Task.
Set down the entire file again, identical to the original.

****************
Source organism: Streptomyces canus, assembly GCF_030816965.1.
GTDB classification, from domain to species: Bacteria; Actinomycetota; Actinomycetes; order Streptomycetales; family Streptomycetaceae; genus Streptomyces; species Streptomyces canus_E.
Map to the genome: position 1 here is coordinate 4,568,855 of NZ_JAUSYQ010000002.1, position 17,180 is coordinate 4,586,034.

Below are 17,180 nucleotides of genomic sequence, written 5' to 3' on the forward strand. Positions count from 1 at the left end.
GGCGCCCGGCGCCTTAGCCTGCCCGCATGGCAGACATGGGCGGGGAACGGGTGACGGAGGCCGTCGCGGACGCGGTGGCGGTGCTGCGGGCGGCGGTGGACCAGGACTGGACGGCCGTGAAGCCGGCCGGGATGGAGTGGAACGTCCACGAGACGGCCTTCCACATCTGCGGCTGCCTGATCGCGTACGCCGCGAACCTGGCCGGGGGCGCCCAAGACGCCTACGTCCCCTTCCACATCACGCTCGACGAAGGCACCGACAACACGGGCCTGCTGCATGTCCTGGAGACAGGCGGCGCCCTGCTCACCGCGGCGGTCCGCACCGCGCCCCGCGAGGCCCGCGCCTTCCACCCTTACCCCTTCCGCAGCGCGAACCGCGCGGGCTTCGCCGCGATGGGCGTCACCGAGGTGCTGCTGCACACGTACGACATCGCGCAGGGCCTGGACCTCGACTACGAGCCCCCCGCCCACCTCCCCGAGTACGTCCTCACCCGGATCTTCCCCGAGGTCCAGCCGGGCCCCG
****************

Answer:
Source organism: Streptomyces canus, assembly GCF_030816965.1.
GTDB classification, from domain to species: Bacteria; Actinomycetota; Actinomycetes; order Streptomycetales; family Streptomycetaceae; genus Streptomyces; species Streptomyces canus_E.
Map to the genome: position 1 here is coordinate 4,568,855 of NZ_JAUSYQ010000002.1, position 17,180 is coordinate 4,586,034.

Below are 17,180 nucleotides of genomic sequence, written 5' to 3' on the forward strand. Positions count from 1 at the left end.
GGCGCCCGGCGCCTTAGCCTGCCCGCATGGCAGACATGGGCGGGGAACGGGTGACGGAGGCCGTCGCGGACGCGGTGGCGGTGCTGCGGGCGGCGGTGGACCAGGACTGGACGGCCGTGAAGCCGGCCGGGATGGAGTGGAACGTCCACGAGACGGCCTTCCACATCTGCGGCTGCCTGATCGCGTACGCCGCGAACCTGGCCGGGGGCGCCCAAGACGCCTACGTCCCCTTCCACATCACGCTCGACGAAGGCACCGACAACACGGGCCTGCTGCATGTCCTGGAGACAGGCGGCGCCCTGCTCACCGCGGCGGTCCGCACCGCGCCCCGCGAGGCCCGCGCCTTCCACCCTTACCCCTTCCGCAGCGCGAACCGCGCGGGCTTCGCCGCGATGGGCGTCACCGAGGTGCTGCTGCACACGTACGACATCGCGCAGGGCCTGGACCTCGACTACGAGCCCCCCGCCCACCTCCCCGAGTACGTCCTCACCCGGATCTTCCCCGAGGTCCAGCCGGGCCCCG